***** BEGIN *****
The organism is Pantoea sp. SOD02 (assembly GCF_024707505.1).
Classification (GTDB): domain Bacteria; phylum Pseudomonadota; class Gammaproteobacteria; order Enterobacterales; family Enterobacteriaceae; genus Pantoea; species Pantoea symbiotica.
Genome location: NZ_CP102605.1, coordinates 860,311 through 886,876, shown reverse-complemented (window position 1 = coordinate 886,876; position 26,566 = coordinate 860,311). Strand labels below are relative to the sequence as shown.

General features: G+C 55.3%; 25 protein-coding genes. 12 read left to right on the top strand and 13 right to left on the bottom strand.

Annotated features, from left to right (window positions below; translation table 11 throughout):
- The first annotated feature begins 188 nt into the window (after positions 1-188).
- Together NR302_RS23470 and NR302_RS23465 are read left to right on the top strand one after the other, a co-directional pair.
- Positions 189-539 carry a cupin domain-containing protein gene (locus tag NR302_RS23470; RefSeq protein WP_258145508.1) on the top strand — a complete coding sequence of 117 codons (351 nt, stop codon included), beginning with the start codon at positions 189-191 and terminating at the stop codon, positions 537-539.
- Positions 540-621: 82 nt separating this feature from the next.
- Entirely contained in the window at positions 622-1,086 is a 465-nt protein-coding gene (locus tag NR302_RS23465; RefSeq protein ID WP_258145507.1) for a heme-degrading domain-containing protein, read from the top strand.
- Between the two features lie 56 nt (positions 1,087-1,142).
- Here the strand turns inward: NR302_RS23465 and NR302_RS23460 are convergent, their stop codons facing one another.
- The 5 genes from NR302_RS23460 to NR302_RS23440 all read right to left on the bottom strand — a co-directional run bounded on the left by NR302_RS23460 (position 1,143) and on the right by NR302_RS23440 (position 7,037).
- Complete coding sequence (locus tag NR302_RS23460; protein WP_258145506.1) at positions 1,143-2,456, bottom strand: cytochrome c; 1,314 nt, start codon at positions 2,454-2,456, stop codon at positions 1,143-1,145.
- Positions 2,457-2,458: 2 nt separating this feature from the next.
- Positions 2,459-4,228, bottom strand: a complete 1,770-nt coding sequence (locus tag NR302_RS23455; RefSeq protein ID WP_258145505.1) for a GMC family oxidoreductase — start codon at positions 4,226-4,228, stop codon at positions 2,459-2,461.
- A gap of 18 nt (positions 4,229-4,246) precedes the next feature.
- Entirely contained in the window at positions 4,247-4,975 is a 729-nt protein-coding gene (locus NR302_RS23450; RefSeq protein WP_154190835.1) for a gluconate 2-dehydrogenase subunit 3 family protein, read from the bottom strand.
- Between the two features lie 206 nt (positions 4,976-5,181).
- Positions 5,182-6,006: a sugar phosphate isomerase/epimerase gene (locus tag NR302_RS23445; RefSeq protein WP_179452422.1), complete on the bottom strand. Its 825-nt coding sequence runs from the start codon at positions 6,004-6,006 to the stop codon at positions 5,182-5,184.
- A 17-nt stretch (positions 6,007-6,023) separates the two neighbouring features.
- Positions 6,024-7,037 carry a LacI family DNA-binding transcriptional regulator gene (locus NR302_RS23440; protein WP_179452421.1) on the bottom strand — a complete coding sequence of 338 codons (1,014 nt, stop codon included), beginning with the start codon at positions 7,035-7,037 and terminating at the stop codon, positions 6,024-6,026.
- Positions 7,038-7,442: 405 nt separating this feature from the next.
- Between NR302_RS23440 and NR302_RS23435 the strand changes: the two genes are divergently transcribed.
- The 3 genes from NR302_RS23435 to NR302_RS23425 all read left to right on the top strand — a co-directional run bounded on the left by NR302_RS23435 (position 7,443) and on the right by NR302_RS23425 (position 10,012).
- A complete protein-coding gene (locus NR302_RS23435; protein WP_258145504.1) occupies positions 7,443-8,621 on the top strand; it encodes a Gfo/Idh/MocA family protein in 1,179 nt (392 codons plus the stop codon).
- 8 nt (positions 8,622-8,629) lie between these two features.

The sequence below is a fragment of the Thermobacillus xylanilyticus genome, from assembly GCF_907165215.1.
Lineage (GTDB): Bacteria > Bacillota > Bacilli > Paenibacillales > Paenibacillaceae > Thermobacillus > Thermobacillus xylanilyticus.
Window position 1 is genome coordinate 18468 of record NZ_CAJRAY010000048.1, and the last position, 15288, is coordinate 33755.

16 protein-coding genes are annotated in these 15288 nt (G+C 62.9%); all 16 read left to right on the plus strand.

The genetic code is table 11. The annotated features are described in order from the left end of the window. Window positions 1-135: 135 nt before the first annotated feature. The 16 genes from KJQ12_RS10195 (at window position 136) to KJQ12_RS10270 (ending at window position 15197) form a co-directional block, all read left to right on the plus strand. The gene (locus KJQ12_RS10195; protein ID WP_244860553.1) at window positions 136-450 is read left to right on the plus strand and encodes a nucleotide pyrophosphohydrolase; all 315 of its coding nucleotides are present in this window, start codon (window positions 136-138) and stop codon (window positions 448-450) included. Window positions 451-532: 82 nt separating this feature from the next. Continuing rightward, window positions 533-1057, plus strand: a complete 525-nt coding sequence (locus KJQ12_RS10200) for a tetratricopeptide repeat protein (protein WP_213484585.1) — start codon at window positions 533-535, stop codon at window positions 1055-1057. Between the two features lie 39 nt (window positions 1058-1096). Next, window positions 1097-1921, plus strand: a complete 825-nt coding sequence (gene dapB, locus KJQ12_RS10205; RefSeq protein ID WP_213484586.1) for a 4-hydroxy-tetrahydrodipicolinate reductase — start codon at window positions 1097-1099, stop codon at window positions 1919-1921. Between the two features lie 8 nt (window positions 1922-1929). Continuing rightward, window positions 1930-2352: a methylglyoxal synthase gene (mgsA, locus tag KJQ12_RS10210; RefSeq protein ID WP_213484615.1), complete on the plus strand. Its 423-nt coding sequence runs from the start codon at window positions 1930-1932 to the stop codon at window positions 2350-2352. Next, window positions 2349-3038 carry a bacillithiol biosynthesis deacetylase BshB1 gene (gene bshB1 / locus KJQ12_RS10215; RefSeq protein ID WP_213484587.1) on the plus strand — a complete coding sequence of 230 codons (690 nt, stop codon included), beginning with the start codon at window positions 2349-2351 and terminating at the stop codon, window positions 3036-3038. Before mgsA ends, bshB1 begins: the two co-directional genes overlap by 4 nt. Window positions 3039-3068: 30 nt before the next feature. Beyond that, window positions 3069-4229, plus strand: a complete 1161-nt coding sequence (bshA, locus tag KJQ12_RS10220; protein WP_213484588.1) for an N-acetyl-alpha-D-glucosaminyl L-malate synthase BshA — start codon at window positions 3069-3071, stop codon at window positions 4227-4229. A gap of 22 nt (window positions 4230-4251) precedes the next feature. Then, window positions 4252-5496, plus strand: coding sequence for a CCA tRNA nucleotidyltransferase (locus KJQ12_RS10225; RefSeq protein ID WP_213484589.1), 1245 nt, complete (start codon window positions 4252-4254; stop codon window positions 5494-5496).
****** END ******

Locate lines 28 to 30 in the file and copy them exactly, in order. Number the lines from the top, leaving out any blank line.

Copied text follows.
The sequence below is a fragment of the Thermobacillus xylanilyticus genome, from assembly GCF_907165215.1.
Lineage (GTDB): Bacteria > Bacillota > Bacilli > Paenibacillales > Paenibacillaceae > Thermobacillus > Thermobacillus xylanilyticus.
Window position 1 is genome coordinate 18468 of record NZ_CAJRAY010000048.1, and the last position, 15288, is coordinate 33755.